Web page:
On November 17, a chocolate-for-breakfast moment acted as a wake-up call. It was time to break up with chocolate. And, somewhat surprisingly, I’m not finding it that difficult.
This isn’t something new I’ve learnt – it’s something I’ve relearnt eight years after forgetting it.
In 2003, I decided to have a diet and lifestyle overhaul. Not that my diet and lifestyle were that bad – in fact, I’ve never been a big drinker, and have always preferred a night in to a night out – but everyone has things upon which they can improve. So I gave up drinking altogether (with the notable exception of my 21st birthday party), and I gave up chocolate.
I found that it wasn’t that difficult. I was busier then… no, not true. Let me rephrase. I was involved in a wider variety of things then. I had work, netball, netball training, the Chocolate Lovers’ Society (I wish I was joking – I was the secretary!) and even university and study occasionally. Not to mention housewarmings, the tail end of the 21st season, and of course spending time with my boyfriend (now husband). I didn’t lapse once.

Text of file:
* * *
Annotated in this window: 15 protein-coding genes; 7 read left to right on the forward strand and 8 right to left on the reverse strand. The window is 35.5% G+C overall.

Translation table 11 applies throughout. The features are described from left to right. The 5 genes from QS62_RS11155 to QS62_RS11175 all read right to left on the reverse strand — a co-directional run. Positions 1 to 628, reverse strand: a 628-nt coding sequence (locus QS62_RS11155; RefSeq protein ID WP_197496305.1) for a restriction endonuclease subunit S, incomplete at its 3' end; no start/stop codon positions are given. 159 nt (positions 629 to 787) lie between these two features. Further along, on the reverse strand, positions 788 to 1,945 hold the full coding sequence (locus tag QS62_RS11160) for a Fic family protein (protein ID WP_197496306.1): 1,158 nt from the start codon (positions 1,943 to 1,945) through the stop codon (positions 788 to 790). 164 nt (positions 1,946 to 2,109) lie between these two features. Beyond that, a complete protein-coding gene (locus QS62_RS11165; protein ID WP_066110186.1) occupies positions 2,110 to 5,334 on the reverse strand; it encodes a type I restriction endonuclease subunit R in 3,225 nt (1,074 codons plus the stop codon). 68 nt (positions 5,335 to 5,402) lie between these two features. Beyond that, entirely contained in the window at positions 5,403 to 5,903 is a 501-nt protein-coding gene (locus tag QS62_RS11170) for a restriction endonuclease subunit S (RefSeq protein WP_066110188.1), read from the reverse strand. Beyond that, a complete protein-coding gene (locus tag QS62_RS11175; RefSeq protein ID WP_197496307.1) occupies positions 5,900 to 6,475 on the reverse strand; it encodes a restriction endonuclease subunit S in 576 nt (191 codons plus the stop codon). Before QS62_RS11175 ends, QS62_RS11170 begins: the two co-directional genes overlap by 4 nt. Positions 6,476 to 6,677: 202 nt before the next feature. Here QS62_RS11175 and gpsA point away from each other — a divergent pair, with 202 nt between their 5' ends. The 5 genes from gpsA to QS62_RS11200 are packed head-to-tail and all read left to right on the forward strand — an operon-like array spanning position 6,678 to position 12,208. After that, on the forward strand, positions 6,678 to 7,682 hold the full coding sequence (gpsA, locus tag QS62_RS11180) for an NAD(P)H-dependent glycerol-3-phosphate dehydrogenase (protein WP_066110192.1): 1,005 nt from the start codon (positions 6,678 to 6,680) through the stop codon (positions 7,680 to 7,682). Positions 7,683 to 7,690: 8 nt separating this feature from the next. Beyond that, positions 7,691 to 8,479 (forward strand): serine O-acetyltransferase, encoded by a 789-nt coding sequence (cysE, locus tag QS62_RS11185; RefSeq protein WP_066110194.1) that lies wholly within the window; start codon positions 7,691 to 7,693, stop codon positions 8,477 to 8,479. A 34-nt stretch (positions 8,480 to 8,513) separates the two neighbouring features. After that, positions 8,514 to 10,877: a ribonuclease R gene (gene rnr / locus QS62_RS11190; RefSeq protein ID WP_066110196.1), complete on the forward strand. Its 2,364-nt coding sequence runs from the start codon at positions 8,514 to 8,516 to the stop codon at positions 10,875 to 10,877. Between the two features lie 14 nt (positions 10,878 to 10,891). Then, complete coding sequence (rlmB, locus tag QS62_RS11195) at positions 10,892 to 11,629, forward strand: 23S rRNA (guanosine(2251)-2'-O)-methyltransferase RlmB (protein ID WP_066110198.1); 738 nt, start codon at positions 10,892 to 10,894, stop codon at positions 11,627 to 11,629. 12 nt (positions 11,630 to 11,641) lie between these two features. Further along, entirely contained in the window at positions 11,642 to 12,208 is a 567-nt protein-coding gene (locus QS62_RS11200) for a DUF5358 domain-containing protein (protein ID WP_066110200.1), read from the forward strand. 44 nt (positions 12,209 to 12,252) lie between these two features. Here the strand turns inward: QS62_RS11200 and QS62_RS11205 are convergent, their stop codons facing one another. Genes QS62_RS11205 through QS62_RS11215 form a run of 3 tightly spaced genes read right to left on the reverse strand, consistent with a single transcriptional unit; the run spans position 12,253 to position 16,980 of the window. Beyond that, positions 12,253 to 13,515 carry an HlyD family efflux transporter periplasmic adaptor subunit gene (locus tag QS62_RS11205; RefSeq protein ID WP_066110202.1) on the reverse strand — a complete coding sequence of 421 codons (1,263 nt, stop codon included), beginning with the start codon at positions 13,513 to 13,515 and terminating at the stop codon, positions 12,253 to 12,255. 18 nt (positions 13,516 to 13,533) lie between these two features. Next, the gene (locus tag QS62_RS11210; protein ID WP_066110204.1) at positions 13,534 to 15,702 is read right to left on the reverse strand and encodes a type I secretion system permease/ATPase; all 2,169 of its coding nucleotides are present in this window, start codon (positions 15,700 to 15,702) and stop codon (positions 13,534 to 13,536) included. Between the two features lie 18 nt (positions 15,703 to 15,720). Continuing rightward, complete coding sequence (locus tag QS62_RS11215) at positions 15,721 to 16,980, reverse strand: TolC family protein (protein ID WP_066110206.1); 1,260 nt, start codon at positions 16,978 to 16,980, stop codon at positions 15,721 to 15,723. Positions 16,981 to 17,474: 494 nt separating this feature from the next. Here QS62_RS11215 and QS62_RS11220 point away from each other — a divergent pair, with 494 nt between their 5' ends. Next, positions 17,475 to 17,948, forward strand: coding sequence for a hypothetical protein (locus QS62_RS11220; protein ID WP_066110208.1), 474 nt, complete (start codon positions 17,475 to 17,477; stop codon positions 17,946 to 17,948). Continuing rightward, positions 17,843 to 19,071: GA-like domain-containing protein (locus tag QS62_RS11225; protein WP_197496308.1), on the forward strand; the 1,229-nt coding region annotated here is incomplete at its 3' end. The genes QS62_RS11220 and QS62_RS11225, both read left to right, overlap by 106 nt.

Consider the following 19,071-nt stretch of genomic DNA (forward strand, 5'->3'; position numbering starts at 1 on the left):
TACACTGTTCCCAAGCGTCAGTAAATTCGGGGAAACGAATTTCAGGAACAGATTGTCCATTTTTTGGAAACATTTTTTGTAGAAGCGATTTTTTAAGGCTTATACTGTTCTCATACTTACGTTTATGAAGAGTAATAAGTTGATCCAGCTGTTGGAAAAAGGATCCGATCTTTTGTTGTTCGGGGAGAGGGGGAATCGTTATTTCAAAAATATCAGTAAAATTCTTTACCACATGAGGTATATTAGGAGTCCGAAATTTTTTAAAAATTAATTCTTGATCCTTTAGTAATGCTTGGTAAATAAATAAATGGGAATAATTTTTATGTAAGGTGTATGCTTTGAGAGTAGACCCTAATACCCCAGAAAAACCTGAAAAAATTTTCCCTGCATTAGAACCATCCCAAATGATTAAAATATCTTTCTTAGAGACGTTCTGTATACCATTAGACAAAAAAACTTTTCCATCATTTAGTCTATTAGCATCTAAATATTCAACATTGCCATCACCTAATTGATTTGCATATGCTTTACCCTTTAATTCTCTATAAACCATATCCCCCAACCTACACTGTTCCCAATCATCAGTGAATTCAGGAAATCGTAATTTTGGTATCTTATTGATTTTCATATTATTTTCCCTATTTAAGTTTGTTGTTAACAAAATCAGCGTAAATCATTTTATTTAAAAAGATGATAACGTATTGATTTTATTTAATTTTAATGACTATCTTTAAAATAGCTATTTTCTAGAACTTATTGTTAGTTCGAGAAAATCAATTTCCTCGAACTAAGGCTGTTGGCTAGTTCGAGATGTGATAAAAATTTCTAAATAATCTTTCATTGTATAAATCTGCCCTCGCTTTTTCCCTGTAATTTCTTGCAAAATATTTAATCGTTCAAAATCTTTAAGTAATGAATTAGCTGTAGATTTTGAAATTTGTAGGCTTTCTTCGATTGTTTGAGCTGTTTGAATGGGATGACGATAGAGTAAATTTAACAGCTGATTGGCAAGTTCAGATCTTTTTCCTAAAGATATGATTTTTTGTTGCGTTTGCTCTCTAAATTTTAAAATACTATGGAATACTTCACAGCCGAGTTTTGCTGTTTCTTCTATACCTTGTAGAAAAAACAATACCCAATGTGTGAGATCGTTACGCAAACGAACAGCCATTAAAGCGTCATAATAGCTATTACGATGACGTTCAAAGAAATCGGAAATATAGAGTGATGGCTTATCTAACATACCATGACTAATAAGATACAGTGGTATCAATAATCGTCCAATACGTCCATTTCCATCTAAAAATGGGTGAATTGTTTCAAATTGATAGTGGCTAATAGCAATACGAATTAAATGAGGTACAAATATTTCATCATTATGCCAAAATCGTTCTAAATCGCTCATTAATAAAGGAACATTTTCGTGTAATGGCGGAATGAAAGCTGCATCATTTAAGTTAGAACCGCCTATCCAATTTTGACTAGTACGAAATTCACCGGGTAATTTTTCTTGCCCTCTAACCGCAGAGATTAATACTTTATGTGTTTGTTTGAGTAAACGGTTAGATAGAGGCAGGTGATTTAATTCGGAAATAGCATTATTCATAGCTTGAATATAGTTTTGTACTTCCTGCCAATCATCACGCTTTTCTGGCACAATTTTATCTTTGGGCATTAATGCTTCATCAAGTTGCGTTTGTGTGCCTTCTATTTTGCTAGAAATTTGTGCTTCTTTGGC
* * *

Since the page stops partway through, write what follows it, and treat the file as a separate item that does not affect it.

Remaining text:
Eight months in I decided that, having gone without chocolate entirely for that long, I could moderate my chocolate intake if I indulged again. And it worked for a while. But the amount I ate per sitting continued to increase, until I was back to my block-a-day habit.
This time, I’m three weeks into the ban, and haven’t lapsed once. Sure, I ate four cinammon donuts in the space of five minutes one day, but there were no traces of chocolate on them whatsoever!
The most impressive part? I’ve done it with this sitting in my fridge the whole time (a Kris Kringle present):
So, I’m Superwoman. Or perhaps it’s just not that difficult. After all, there are only two times of day that I think about chocolate: when I’m awake, and when I’m asleep.